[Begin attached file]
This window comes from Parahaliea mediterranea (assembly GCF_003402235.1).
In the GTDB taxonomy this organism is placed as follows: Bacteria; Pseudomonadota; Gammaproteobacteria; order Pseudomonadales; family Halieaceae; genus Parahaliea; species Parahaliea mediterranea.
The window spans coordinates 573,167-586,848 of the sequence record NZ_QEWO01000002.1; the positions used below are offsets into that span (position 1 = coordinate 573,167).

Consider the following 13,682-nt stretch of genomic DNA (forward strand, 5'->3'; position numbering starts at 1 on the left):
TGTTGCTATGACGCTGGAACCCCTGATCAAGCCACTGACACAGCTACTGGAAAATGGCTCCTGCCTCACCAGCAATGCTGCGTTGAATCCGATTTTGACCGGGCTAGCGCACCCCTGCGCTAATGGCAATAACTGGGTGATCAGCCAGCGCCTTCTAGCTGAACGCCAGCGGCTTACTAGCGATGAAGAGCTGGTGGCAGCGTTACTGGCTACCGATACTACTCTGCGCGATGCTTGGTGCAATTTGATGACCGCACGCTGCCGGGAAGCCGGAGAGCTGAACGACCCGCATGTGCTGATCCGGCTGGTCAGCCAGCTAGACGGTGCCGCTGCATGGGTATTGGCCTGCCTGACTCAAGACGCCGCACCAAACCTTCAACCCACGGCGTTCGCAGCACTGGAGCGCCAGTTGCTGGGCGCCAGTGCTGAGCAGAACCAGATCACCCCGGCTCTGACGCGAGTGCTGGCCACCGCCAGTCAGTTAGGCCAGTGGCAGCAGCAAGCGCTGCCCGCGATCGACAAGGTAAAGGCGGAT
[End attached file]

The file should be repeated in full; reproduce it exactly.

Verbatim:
This window comes from Parahaliea mediterranea (assembly GCF_003402235.1).
In the GTDB taxonomy this organism is placed as follows: Bacteria; Pseudomonadota; Gammaproteobacteria; order Pseudomonadales; family Halieaceae; genus Parahaliea; species Parahaliea mediterranea.
The window spans coordinates 573,167-586,848 of the sequence record NZ_QEWO01000002.1; the positions used below are offsets into that span (position 1 = coordinate 573,167).

Consider the following 13,682-nt stretch of genomic DNA (forward strand, 5'->3'; position numbering starts at 1 on the left):
TGTTGCTATGACGCTGGAACCCCTGATCAAGCCACTGACACAGCTACTGGAAAATGGCTCCTGCCTCACCAGCAATGCTGCGTTGAATCCGATTTTGACCGGGCTAGCGCACCCCTGCGCTAATGGCAATAACTGGGTGATCAGCCAGCGCCTTCTAGCTGAACGCCAGCGGCTTACTAGCGATGAAGAGCTGGTGGCAGCGTTACTGGCTACCGATACTACTCTGCGCGATGCTTGGTGCAATTTGATGACCGCACGCTGCCGGGAAGCCGGAGAGCTGAACGACCCGCATGTGCTGATCCGGCTGGTCAGCCAGCTAGACGGTGCCGCTGCATGGGTATTGGCCTGCCTGACTCAAGACGCCGCACCAAACCTTCAACCCACGGCGTTCGCAGCACTGGAGCGCCAGTTGCTGGGCGCCAGTGCTGAGCAGAACCAGATCACCCCGGCTCTGACGCGAGTGCTGGCCACCGCCAGTCAGTTAGGCCAGTGGCAGCAGCAAGCGCTGCCCGCGATCGACAAGGTAAAGGCGGAT